There are already signs that 2009 will be a tough year for live music promoters.
For the last decade, the music industry has countered declining profits from album sales by raising the prices of concert tickets. The average price of a ticket to the top 100 acts rose a stunning 8.4% last year, according to Gary Bongiovanni, the editor in chief of Pollstar, a box office trade magazine.
“That’s not a prescription for a healthy business,” he says, “but that’s what we’ve been doing.
One month into 2009, the good times may be over.
Coachella, the annual rock festival near Palm Springs, Calif. produced by AEG Worldwide, recently announced it would offer a layaway plan for fans who want to spread out the $269 it will cost for a three-day pass. Like a department store pushing hard to sell furniture, the festival will let fans pay half now and the rest by April 1, or put 10% down with equal installments of $121.05 in March and April.
The business model has worked for StageCoach, the country companion to Coachella. Layaway tickets made up a quarter of all sales, promoters say.
Other festivals that offer layaway plans include the All Points West Festival in New Jersey, the Bonnaroo Music and Arts Festival in Tennessee, and the Rothbury Festival in Michigan.
None of it bodes well for the live music industry. Even if customers are able to purchase tickets, they may not be able to purchase high-margin items like beer and T-shirts at the venue. For example, Live Nation (nyse: LYV – news – people ), the world’s largest promoter, loses 4% on each ticket sold, but makes 43% of its overall revenue from extra charges like parking and food.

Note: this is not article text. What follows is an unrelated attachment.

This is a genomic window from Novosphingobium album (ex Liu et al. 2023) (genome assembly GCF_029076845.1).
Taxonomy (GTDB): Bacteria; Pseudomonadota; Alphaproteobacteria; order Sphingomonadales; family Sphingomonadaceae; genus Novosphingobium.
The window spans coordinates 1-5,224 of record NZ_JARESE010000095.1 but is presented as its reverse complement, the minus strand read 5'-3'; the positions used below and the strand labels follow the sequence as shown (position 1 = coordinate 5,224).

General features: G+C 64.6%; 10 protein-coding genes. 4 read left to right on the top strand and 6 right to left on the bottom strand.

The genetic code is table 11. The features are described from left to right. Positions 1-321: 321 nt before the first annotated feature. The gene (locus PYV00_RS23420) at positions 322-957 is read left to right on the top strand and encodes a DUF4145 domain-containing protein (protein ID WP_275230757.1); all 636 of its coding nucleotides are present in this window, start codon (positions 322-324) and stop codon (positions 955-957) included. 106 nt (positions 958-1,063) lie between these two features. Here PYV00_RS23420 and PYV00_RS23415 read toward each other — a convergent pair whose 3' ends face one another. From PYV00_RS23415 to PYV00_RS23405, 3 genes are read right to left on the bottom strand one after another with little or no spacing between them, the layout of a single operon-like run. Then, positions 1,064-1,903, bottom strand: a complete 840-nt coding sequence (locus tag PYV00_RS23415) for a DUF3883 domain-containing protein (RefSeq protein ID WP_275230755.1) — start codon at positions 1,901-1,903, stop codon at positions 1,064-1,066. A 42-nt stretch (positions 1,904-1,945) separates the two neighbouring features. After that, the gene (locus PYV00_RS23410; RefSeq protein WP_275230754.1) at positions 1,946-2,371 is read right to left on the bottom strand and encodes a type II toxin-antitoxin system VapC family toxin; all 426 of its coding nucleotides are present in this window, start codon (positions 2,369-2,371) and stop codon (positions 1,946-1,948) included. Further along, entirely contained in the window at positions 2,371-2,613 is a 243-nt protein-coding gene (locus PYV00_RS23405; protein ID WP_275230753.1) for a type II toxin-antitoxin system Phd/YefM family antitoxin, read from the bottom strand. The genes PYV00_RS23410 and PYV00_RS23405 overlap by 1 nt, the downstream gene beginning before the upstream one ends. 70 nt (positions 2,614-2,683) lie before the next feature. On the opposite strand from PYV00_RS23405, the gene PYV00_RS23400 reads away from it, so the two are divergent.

That puts the company in a precarious place, analysts say. “Tickets are a luxury item that people cut back on,” said Alan Gould, an analyst at Natixis Bleichroeder in New York. David Kerstenbaum, an analyst at Morgan Joseph, agreed, saying, “The company is going to have to be very careful about its price points. They won’t be able to raise prices as much as they probably would have liked.”
Live Nation maintains customers are continuing to buy tickets because their typical consumer goes to just one or two concerts a year. The company says they saw little difference in ticket sales between 2007 and 2008, when the recession kicked in.
Artists, meanwhile, may be hit especially hard by any dip in ticket sales or prices. The upper tier of performers make 7.5 times more money from touring than from recorded music sales, according to a study by Marie Connolly and Alan B. Krueger at Princeton University.
Musicians have leeway in setting ticket prices but are often reluctant to cut prices. “They think ‘Well, so and so got that much, so I’m worth